. In addition, the cushion may appear to be
moderately deformable in shear, and may feel
unstable during manual propulsion.
Cushions that fall between these two extremes
have advantages, such as improved pressure distri-
bution, but may also feel "springy." Compromises
between cushion stability and pressure distributing
capacity often have to be made in practice—usually
by accepting a small increase in the accepted
pressure over bony areas.
Material thickness can influence the sense of
instability, the cushion's compressibility, and its
pressure distributing properties.
At present we are unaware of any routine meth-
od to measure trunk stability
. We rely upon direct
feedback from the user
. Persons with spinal lesions
at a high level often have acute awareness of their
trunk stability that is far more subtle and complex
than position measurement systems are able to detect.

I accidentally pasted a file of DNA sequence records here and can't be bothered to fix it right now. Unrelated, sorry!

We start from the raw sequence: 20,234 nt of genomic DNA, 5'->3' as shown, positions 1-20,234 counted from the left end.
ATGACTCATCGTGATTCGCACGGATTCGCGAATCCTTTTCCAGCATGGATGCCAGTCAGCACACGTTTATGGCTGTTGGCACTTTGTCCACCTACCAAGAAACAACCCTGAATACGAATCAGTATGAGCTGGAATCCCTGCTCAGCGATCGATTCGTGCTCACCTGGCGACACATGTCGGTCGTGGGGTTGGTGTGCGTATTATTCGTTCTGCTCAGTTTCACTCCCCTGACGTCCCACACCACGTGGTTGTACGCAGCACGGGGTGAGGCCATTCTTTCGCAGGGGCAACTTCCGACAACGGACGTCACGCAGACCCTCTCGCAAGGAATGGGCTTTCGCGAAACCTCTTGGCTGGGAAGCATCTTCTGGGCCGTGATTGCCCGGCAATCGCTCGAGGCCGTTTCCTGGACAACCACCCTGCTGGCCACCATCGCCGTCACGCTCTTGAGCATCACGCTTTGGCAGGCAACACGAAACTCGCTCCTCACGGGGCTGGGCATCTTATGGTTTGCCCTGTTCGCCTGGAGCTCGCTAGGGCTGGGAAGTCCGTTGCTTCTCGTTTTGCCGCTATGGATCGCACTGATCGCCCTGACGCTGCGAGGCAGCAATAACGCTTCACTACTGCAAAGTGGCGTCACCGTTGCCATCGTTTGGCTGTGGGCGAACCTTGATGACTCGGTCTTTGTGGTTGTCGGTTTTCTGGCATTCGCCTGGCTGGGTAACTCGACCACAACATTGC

In the laboratory, we test the effectiveness of a
material or cushion in absorbing impact energy by
measuring hysteresis, which is represented by the
area between the load-deformation curves for load-
ing and unloading conditions
(Figure 5)
is normally expressed as a percentage, representing
the energy lost during the loading/unloading cycle.
Deformability and cushion thickness alone do
not control the destabilization of the user
. Some
cushions have the capacity to absorb energy when
they are deformed
. Gels, fluid-filled cushions, some
foam cushions, and simple air pillows behave fairly
elastically when sat upon, and create a feeling of
instability during propulsion or when riding over
rough ground
. Because they are elastic, they tend to
Time (min)
JRRD Clinical Supplement No
. 2
: Choosing a Wheelchair System
Figure 5.